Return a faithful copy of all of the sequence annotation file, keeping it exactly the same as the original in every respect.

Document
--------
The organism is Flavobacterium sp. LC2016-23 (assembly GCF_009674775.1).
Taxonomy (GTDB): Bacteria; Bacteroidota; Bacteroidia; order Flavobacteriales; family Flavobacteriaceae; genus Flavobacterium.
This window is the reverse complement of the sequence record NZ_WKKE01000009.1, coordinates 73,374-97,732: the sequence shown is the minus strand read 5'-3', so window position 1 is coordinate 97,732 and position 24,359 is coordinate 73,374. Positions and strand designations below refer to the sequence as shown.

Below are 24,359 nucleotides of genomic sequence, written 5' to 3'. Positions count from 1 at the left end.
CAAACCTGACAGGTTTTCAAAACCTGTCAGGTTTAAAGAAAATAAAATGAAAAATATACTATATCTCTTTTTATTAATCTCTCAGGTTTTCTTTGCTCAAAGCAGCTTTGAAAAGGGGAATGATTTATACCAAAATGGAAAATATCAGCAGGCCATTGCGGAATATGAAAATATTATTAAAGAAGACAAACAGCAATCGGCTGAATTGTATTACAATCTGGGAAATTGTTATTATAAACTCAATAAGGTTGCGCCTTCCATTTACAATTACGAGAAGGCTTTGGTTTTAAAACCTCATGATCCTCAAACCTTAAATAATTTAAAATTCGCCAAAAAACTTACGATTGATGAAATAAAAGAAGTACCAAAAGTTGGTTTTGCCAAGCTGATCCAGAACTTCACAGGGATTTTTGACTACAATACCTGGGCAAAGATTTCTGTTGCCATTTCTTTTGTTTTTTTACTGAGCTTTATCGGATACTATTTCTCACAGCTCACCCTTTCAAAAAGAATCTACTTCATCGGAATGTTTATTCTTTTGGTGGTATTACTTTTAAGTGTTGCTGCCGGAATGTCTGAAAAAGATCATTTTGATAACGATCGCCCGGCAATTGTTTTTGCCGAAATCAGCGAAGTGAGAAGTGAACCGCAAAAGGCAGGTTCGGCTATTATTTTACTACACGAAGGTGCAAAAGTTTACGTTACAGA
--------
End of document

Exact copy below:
The organism is Flavobacterium sp. LC2016-23 (assembly GCF_009674775.1).
Taxonomy (GTDB): Bacteria; Bacteroidota; Bacteroidia; order Flavobacteriales; family Flavobacteriaceae; genus Flavobacterium.
This window is the reverse complement of the sequence record NZ_WKKE01000009.1, coordinates 73,374-97,732: the sequence shown is the minus strand read 5'-3', so window position 1 is coordinate 97,732 and position 24,359 is coordinate 73,374. Positions and strand designations below refer to the sequence as shown.

Below are 24,359 nucleotides of genomic sequence, written 5' to 3'. Positions count from 1 at the left end.
CAAACCTGACAGGTTTTCAAAACCTGTCAGGTTTAAAGAAAATAAAATGAAAAATATACTATATCTCTTTTTATTAATCTCTCAGGTTTTCTTTGCTCAAAGCAGCTTTGAAAAGGGGAATGATTTATACCAAAATGGAAAATATCAGCAGGCCATTGCGGAATATGAAAATATTATTAAAGAAGACAAACAGCAATCGGCTGAATTGTATTACAATCTGGGAAATTGTTATTATAAACTCAATAAGGTTGCGCCTTCCATTTACAATTACGAGAAGGCTTTGGTTTTAAAACCTCATGATCCTCAAACCTTAAATAATTTAAAATTCGCCAAAAAACTTACGATTGATGAAATAAAAGAAGTACCAAAAGTTGGTTTTGCCAAGCTGATCCAGAACTTCACAGGGATTTTTGACTACAATACCTGGGCAAAGATTTCTGTTGCCATTTCTTTTGTTTTTTTACTGAGCTTTATCGGATACTATTTCTCACAGCTCACCCTTTCAAAAAGAATCTACTTCATCGGAATGTTTATTCTTTTGGTGGTATTACTTTTAAGTGTTGCTGCCGGAATGTCTGAAAAAGATCATTTTGATAACGATCGCCCGGCAATTGTTTTTGCCGAAATCAGCGAAGTGAGAAGTGAACCGCAAAAGGCAGGTTCGGCTATTATTTTACTACACGAAGGTGCAAAAGTTTACGTTACAGA